Figure 1: An insulated carrier. They come in different material types, sizes, and shapes. They can be used for transporting cold or hot foods (Webstaurant Store, 2022).

Distributing foods that require time and temperature control for safety

Foods that require time and temperature control for safety (also known as TCS foods) should be distributed with some additional setup:

  • If you are distributing TCS foods at a food pantry, consider keeping them under refrigeration or in the freezer and only taking them out when you plan to distribute them. If you plan to distribute everything you have, consider only taking out what you plan to distribute within a set period (for example, an hour), and then put out more.
  • If you are planning to distribute meals, use insulated carriers to keep any hot food hot, or any cold food cold.
  • Add ice packs to maintain temperatures for food that requires refrigeration (at 41 °F or below).
  • Before using any insulated carriers, inspect them for any damage. If you observe any damage, let the supervisor know and use another container.
  • Use thermometers to monitor the temperature in insulated carriers when in use.
  • Never hold food out of refrigeration for over 2 hours during distribution. If the outside temperature is above 90 °F, food should not be left out for more than 1 hour.
A figure of a thermostat showing the danger zone between 40 and 140 degrees Fahrenheit which state to keep food that zone. Above that zone is the hot food zone, and below is the cold food zone. Always keep hot food hot and always keep cold food cold is written to the side.
Figure 3: Temperature danger zone (40 °F - 140 °F; Wrap FoodPack Solutions, 2020).

Delivering Food

There may be times when you, as a volunteer, drive to deliver food to someone. You may do this in your vehicle, or your organization’s vehicle.

Be sure to clean and sanitize the place in your vehicle where you plan to put the food (truck of a car, in a truck bed, etc.).

Distributing past-date food

Check your organization's policy on whether you are permitted to distribute past-date foods. With few exceptions, dates printed on food labels are about the quality and not the safety of the product.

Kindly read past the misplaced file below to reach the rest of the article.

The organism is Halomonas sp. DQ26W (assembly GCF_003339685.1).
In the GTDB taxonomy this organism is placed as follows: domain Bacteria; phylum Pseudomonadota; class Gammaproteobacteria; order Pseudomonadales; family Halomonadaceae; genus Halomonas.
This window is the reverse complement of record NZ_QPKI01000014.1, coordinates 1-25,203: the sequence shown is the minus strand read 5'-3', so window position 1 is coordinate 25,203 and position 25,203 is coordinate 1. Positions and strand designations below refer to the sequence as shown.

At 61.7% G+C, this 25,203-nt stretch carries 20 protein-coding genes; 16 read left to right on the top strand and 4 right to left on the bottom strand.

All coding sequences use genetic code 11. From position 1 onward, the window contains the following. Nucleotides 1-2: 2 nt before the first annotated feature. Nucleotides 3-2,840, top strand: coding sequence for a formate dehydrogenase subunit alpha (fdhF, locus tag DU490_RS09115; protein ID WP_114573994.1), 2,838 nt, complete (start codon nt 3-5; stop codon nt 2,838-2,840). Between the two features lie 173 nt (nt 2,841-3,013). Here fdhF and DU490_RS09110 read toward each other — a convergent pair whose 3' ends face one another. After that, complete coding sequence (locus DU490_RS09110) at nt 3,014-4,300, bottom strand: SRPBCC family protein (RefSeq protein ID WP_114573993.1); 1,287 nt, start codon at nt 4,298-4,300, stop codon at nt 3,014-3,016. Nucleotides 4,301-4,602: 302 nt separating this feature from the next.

One of those exceptions is infant formula. Do not distribute infant formula that is past the printed date.

When considering the date while distributing foods, use the first-in, first-out method. Prioritize distributing foods that are closest to the dates printed on their label. For more information, please review our factsheet which addressed date labels on donated foods.

Additional resources 2019. “FoodKeeper App.”

Schonberger, H., Chase, M., Vermaak, S., and Boyer, R. 2022. “Understanding Dates on Labels of Donated Food.” FST-422P.


Alexandra, McLaughlin. 2022. “Ordering Online Can Make for Dicey Deliveries Where Food Safety Is Concerned.” Accessed 7 September 2022.

Boyer, Renee R. 2020. “Wash Hands: Fight Disease-Causing Germs.” VCE Publications / 348 / 348-965, February. https:////

Butz, Leah. 2021. “"Expiration” Dates: Can You Donate Past-Date Packaged Foods?” Accessed 29 August 2022.

Feeding America. 2017. “How Feeding America Ends Hunger.” Accessed 20 March 2022.

Feeding America. 2022. “Feeding America Estimates at Least 60 Million People Turned to Charitable Food Assistance in 2020.” Accessed 6 September 2022.

Food Safety and Inspection Services. 2017. “‘Danger Zone’ (40 °F - 140 °F).” Accessed 6 September 2022.

Kansas State University Agricultural Experiment Station and Cooperative Extension Service. 2014. “Safe Food Storage: The Refrigerator and Freezer.” Accessed 29 August 2022.

Makenzie, Miller, Denise Holston, and Wenqing Xu. 2021. “Safe Food Handling and Storage in Food Pantries.” Accessed 1 August 2022.

Nwadike, Londa. 2015. “Food Product Dating: What Do Those Dates Mean?” Accessed 29 August 2022.

Schonberger, H. Lester, Renee R. Boyer, and Melissa W. Chase. 2018. “Food-Handling Behaviors of Student Volunteers in a University Food Recovery Program.” Food Protection Trends 38 (4): 284–94.

ServSafe. 2023. “ServSafe Academic.” ServSafe. 2023. Accessed 1 March 2023.

StateFoodSafety Resources. 2023. “Fridge Storage for Food Safety.” 2023. Accessed 1 March 2023.

Wrap FoodPack Solutions. 2020. Food Safety Temperature Values. Accessed 10 September 2020.

Webstaurant Store. 2022. “Sterno 72600 Black XS Delivery Insulated Food Carrier, Holds (6) Cans.” Accessed 6 September 2022.

Virginia Cooperative Extension materials are available for public use, reprint, or citation without further permission, provided the use includes credit to the author and to Virginia Cooperative Extension, Virginia Tech, and Virginia State University.

Virginia Cooperative Extension is a partnership of Virginia Tech, Virginia State University, the U.S. Department of Agriculture, and local governments. Its programs and employment are open to all, regardless of age, color, disability, sex (including pregnancy), gender, gender identity, gender expression, national origin, political affiliation, race, religion, sexual orientation, genetic information, military status, or any other basis protected by law

Publication Date

August 16, 2023